Need employees? Pay a living wage
When I was practicing law, clients would often tell me “I couldn’t sell my house.” To that statement, I had a stock response: “Yes you could sell your house. You can always sell your house. The question is whether you can sell it for the price you want.”
The recent whining we are hearing from the business community reminds me of that statement. To their whine that they can’t hire enough employees to operate, the immediate rejoinder should be “at the price you’re willing to pay.” Because the reality is that many businesses are not willing to pay people enough money.
The alleged culprit is the higher unemployment benefits granted laid off workers as part of the Covid relief laws. According to recent analysis, as much as forty percent of workers earn more money from unemployment than they do from working.
The response from conservatives and much of the business community has been predictable: end the higher unemployment benefits. If we do that, people will be forced to go back to work. Indeed, even though it costs the state nothing to provide the expanded unemployment benefits since the federal government is footing the bill, at least two states have taken it upon themselves to unilaterally end expanded unemployment benefits for their residents.
Not terribly surprisingly, these states are run by Republicans. What is shocking, but unfortunately also unsurprising, is that many of the people who have been hurt by this change will vote those same Republicans back into office.
The response of many Democrats, including President Biden, has been to take a defensive posture, to claim that remaining unemployed in this crisis can be due to a number of factors, including lack of childcare and fear over the safety of their family. And indeed, research has generally supported the argument that few people forgo jobs to remain on unemployment, no matter how generous the benefits.
I for one, however, will not blanch at the reality. As a liberal, former small business owner, and student of economics, I believe there is a significant group of the unemployed who are not actively seeking work because they earn more in unemployment benefits than they would get in wages. The response to that realization, however, should not be to cut those benefits. Instead, the response should be to raise people’s wages.
In a properly operating labor market, labor scarcity should drive up wages. It’s simple supply and demand. The fact that we’re not seeing such a dynamic, however, is evidence of the dirty secret of America’s labor market: it is not a properly operating market.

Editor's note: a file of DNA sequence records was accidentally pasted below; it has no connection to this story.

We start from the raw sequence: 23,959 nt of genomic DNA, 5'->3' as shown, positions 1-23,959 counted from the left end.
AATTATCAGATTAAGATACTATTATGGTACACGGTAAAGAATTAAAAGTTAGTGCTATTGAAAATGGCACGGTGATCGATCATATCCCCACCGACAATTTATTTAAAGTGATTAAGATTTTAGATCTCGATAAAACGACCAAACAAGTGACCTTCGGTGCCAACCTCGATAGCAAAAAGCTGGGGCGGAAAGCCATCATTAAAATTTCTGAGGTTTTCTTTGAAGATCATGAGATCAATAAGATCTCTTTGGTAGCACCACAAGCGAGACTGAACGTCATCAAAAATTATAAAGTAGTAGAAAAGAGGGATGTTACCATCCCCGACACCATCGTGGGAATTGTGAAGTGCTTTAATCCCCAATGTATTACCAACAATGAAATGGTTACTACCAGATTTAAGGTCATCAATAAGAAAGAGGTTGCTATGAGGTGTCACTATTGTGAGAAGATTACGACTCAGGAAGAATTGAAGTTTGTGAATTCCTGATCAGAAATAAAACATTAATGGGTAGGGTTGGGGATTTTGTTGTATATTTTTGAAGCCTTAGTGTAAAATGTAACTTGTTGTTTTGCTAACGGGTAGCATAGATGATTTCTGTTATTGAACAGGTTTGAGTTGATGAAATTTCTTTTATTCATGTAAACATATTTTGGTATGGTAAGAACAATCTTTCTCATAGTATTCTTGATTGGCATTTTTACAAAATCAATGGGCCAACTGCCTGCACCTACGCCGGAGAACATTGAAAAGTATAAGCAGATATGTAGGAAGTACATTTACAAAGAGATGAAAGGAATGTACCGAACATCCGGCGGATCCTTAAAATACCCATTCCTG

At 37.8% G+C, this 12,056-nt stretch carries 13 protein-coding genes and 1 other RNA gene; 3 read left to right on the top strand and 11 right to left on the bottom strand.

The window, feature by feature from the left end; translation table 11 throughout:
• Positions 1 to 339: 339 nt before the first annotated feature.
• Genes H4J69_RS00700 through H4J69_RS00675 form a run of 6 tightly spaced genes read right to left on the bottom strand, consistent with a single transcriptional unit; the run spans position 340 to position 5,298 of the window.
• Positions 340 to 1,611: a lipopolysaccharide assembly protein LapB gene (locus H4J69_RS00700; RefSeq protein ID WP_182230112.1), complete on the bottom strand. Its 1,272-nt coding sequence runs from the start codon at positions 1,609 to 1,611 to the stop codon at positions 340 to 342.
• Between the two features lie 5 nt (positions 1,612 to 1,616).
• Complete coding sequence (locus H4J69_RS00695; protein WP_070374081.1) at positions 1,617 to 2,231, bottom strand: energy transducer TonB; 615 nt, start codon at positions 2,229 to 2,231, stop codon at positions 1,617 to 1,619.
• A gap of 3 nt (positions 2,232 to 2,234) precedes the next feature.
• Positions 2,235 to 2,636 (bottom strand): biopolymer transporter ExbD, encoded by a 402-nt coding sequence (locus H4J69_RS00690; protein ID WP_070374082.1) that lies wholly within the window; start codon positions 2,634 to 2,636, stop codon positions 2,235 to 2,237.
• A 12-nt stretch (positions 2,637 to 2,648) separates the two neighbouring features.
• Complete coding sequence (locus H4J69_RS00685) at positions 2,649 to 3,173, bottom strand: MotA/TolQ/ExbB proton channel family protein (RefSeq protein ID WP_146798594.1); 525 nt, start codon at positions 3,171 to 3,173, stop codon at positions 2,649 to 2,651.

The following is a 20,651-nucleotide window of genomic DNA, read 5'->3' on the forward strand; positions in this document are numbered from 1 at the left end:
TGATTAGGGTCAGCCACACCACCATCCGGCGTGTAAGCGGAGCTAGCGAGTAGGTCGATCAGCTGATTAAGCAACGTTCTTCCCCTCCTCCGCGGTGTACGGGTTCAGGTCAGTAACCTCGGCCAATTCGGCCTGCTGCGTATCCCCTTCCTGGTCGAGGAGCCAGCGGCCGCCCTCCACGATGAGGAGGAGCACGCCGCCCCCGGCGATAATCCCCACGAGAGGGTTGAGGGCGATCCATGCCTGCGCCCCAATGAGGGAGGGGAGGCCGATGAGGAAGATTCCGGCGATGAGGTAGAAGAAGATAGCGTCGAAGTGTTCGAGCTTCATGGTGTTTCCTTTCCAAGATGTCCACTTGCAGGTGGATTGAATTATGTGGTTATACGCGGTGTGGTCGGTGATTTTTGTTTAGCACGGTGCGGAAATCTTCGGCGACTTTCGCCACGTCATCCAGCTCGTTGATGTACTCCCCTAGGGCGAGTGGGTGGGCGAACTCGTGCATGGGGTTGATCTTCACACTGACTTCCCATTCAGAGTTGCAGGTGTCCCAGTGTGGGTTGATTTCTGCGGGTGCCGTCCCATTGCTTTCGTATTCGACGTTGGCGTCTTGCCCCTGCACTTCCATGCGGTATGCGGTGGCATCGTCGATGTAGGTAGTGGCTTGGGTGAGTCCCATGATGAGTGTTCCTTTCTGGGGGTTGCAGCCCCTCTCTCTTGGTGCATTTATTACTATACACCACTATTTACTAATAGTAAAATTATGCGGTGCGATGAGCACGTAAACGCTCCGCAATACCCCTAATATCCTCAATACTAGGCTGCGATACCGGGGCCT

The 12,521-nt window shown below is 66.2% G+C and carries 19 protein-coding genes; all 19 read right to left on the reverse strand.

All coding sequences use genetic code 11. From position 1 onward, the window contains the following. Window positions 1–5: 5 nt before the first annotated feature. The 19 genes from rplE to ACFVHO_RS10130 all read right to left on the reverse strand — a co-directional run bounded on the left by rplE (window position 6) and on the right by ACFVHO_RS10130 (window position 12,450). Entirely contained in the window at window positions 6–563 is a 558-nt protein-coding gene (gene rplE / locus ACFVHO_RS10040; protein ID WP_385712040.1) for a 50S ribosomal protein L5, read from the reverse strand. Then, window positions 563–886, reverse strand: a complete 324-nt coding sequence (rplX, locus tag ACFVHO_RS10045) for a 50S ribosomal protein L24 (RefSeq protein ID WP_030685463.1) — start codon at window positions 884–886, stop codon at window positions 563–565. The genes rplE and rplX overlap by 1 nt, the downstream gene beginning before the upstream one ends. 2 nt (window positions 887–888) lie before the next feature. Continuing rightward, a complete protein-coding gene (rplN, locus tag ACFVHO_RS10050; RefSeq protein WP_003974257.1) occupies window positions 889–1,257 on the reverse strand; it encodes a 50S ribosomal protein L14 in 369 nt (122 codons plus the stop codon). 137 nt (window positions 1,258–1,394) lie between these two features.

Markets require that two parties be able to bargain over the value of the goods or services one will provide the other. Our labor market, however, has given all the power to one side of the negotiating table: the employers.
As a result of industry consolidation, laws eviscerating organized labor unions, and a widespread view of employees as an expense rather than an asset, employers engage in a take-it-or-leave-it approach to wages. In short, they offer substandard wages, hire whoever comes in the door, and then complain about the quality of their workers. And if they can’t find workers willing to debase themselves to their demands, they lobby the government to impoverish people until they have no choice otherwise.
Economists call situations like this where one party has overwhelming, even monopolistic power, market failure. And that’s exactly what we have here.
The solution to market failure is simple: government regulation. That’s why most utilities are regulated. As a utility user, you are rarely in a position to bargain over the source of your electric or gas. As a result, the government makes sure the utilities don’t use their market power to gouge you.
In one sense, the expanded unemployment benefits are a form of market intervention by the government. Essentially, employers who want to hire workers should offer them more money than those workers would get in unemployment benefits. In that way, the government tried to become a market participant to correct for the market failure.
The problem is that the employers refused to play fair. Instead of paying their employees more, they held firm, reducing their services, and using their influence to lobby the government to force people to work. Slavery may have been prohibited by the 13th Amendment to the Constitution, or was it???
Anyway, their response is an example of what economists would call “rent extraction” — essentially taking more money than they should in an efficient economy through the use of their influence and market power.
As a result, the government will have to step in with regulation to resolve this market failure. As it turns out, we have an ideal solution to this problem: the minimum wage. Therefore, under the circumstances, increasing the minimum wage is entirely appropriate.
The typical response to this policy proposal is that it will cost jobs, and there is some truth to that critique, although it is generally overstated. In this case, however, it appears the government needs to force the private sector to do what’s in its own best interest, and that is to pay workers a living wage.